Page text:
Rhetoric and Politics in Orwell's "Politics and the English Language"
In his essay "Politics and the English Language," George Orwell uncovered the way language contributes to the reinforcement of certain political ideas. According to Orwell, sloppy language contributes to poor thinking, which in turn further degrades language and allows language to be deployed in the service of violence and repression. Considering this process underlines how language ideologically circumscribes the possible beliefs of any given group by encouraging and discouraging certain modes of thought.
The relationship between thinking and language is reciprocal, such that language "becomes ugly and inaccurate because our thoughts are foolish, but the slovenliness of our language makes it easier for us to have foolish thoughts" (Orwell, 1946, para. 2). Reversing this vicious cycle of linguistic and mental degradation is necessary, because Orwell argued that "most people who bother with the matter at all would...
2). The first problem is what he called "dying metaphors," which are "a huge dump of worn-out metaphors which have lost all evocative power and are merely used because they save people the trouble of inventing phrases for themselves" (Orwell, 1946, para. 5). These degrade the English language because they warp the meaning of metaphors, such that "some metaphors now current have been twisted out of their original meaning without those who use them even being aware of the fact." For example, the metaphor of "the hammer and the anvil" is "now always used with the implication that the anvil gets the worst of it" even though "in real life it is always the anvil that breaks the hammer, never the other way about" (Orwell, 1946, para. 5).
The second habit permeating the English language is "operators, or verbal false limbs," which includes using the passive voice instead of the active, and nominalizations instead of gerunds (Orwell, 1946, para. 6). "Pretentious diction" is a more obvious problem, and includes those phrases…
" Why is this the case? Why are some concerned about privacy and others not at all? The answer lies in the fact that society is mirroring both authors' perspectives, Orwell's and Huxley's -- one fearful and the other apathetic. Society is thus a dichotomy of two anti-utopian visions. Yet, Zittrain, like Boyd and Baym, supports the new media technology by asserting that "the Net is quite literally what we make
Politics and English Language POLITICS AND THE ENGLISH LANGUAGE George Orwell in his essay 'Politics and the English Language' discusses the flaws and degeneration of English language. He believes that since the language is clearly losing its focus and direction, it is rapidly becoming unclear and vague giving rise to literary pieces that make little or no sense at all. Many people share Orwell's observation and feel that for some odd reason,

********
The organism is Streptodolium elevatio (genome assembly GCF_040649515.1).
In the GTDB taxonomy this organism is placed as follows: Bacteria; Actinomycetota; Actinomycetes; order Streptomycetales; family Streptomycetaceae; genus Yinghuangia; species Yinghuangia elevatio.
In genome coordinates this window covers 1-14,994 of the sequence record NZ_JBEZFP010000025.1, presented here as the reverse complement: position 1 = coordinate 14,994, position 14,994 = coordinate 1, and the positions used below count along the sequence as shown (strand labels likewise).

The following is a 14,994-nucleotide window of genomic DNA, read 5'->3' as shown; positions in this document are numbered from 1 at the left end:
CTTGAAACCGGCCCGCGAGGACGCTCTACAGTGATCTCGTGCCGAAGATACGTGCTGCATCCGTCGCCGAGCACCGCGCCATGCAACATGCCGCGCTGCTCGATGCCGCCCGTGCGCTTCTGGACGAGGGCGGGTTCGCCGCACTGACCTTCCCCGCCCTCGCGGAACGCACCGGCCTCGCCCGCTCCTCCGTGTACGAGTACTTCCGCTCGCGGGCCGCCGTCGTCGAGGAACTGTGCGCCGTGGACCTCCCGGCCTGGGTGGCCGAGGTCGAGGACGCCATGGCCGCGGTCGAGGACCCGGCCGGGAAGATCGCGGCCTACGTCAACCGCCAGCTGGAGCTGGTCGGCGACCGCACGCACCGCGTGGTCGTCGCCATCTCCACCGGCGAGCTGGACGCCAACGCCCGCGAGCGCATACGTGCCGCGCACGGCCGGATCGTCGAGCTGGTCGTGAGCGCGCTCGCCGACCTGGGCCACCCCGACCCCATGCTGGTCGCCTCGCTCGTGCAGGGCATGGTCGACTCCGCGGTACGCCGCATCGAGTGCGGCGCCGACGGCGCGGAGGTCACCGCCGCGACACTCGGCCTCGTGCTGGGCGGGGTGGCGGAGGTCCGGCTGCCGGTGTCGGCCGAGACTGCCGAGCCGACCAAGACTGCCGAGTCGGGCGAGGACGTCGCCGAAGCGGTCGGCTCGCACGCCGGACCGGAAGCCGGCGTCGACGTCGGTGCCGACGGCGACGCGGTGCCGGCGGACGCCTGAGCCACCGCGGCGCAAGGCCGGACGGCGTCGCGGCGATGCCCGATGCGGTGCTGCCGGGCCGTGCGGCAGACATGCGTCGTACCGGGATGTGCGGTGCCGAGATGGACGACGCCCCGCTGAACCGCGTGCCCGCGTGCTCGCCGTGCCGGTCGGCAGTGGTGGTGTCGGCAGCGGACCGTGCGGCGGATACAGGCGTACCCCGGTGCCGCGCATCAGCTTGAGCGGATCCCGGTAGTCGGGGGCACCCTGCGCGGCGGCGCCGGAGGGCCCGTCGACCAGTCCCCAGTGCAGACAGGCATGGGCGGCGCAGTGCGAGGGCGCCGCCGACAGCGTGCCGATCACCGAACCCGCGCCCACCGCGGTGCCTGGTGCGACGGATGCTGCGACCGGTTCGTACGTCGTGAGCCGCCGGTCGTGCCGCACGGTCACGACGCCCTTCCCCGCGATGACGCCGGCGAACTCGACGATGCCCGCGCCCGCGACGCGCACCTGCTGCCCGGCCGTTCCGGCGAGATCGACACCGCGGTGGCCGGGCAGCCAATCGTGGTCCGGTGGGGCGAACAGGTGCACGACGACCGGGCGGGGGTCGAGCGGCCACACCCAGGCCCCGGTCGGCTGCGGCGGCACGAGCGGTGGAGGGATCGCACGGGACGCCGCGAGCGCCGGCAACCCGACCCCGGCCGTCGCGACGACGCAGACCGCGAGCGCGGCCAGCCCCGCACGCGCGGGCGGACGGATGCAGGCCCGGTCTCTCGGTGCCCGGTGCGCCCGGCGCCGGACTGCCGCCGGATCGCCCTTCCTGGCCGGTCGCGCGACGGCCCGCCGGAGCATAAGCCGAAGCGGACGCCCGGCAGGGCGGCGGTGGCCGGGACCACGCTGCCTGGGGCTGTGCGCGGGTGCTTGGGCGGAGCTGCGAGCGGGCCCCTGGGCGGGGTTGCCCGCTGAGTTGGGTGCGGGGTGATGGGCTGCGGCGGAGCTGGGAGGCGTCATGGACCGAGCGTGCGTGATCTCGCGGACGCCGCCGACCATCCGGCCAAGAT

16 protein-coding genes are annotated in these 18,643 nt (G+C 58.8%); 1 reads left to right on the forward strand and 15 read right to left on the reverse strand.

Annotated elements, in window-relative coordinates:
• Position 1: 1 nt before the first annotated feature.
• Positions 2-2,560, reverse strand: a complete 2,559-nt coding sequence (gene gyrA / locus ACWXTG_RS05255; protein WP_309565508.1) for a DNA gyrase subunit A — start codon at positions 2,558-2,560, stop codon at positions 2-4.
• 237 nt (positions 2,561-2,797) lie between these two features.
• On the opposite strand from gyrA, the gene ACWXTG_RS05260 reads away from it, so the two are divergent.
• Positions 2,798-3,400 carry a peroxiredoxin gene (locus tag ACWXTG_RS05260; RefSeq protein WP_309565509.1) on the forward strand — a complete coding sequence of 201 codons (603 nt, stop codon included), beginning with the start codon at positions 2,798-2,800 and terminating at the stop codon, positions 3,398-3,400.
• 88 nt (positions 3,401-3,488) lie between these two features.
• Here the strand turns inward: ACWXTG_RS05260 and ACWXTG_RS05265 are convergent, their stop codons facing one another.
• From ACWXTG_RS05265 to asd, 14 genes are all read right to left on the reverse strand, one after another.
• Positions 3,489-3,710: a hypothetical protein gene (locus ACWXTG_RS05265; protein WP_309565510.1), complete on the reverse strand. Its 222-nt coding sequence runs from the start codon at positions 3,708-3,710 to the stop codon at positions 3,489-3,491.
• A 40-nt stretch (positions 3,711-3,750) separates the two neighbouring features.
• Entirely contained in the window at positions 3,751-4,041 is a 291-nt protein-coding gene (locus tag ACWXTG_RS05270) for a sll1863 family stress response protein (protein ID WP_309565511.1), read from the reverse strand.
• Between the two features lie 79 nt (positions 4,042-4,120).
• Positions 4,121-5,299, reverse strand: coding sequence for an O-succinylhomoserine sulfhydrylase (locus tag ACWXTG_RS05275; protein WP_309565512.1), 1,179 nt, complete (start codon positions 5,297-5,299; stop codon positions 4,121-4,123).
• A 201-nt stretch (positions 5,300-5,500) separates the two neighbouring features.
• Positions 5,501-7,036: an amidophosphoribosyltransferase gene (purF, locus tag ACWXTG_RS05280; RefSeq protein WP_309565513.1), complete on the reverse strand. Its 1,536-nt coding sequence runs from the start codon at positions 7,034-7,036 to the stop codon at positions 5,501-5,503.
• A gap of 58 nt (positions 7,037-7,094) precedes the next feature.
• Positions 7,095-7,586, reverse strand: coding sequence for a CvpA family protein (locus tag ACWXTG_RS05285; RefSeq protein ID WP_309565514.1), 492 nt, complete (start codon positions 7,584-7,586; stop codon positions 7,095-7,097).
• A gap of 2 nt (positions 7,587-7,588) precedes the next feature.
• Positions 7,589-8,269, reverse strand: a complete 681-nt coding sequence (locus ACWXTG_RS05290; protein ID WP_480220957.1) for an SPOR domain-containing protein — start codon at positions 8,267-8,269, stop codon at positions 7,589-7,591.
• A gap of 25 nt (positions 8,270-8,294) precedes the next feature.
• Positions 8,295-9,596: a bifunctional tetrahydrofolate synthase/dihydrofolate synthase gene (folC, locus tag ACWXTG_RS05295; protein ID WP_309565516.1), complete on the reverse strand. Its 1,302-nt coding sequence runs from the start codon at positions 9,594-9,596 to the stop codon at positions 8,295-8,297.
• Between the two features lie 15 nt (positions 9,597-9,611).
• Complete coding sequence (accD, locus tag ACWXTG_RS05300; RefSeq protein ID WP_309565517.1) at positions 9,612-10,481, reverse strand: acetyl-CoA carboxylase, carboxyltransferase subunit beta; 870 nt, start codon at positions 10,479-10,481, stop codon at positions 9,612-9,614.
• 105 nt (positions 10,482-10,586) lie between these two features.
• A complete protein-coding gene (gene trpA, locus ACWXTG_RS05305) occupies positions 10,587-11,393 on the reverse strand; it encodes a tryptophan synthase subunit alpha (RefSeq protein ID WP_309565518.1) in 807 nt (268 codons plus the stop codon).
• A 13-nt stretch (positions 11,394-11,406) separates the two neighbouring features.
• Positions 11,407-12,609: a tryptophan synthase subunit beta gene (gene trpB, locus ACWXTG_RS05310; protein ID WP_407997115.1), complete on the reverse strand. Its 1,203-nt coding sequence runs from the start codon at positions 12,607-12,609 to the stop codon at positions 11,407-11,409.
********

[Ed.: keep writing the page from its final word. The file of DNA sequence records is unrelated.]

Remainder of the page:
In Animal Farm, Orwell more directly satirizes real world events, as the overthrow of a farmer by his animals and the progression of the new order established there to a totalitarian dictatorship closely mirrors that of Russia's sudden transition to Communism and Stalin's iron-fisted rule. Whereas 1984 drops the reader immediately into the world of a government gone wrong, Animal Farm shows the emergence of such a government. Things begin
Note that inflated English has been more characteristic of the centuries preceding Orwell and of Orwell's own time than on the latter part of the 20th century. There has been a shift in linguistics. As linguists and historians of language have noted, the Western model of language follows the monological approach. The monological approach has roots reaching back to Aristotle who saw communication as one of rhetoric, namely persuasion,
45). With the ideology of the ownership class necessarily becoming the dominant ideology throughout the world not simply through the spread of industry and capitalism but through dramatic changes in international trade and economies brought about by capitalist/industrialist changes in single countries, the bourgeoisie acquires (or acquired) dramatic power to shape global events and politics through their shaping of the thoughts that can be had and the modes by
It makes sense, then, that H.G. Wells once "said he would 'rather be called a journalist than an artist'" (Wells qtd. In McConnell 176). If the dangers of the twentieth century would come from the way unrestricted scientific advancement coupled with self-interest results in new, terrifying methods of industrialized slaughter, then the particular mode or perspective of the artist, as an opposed to the journalist, would be insufficient or irrelevant.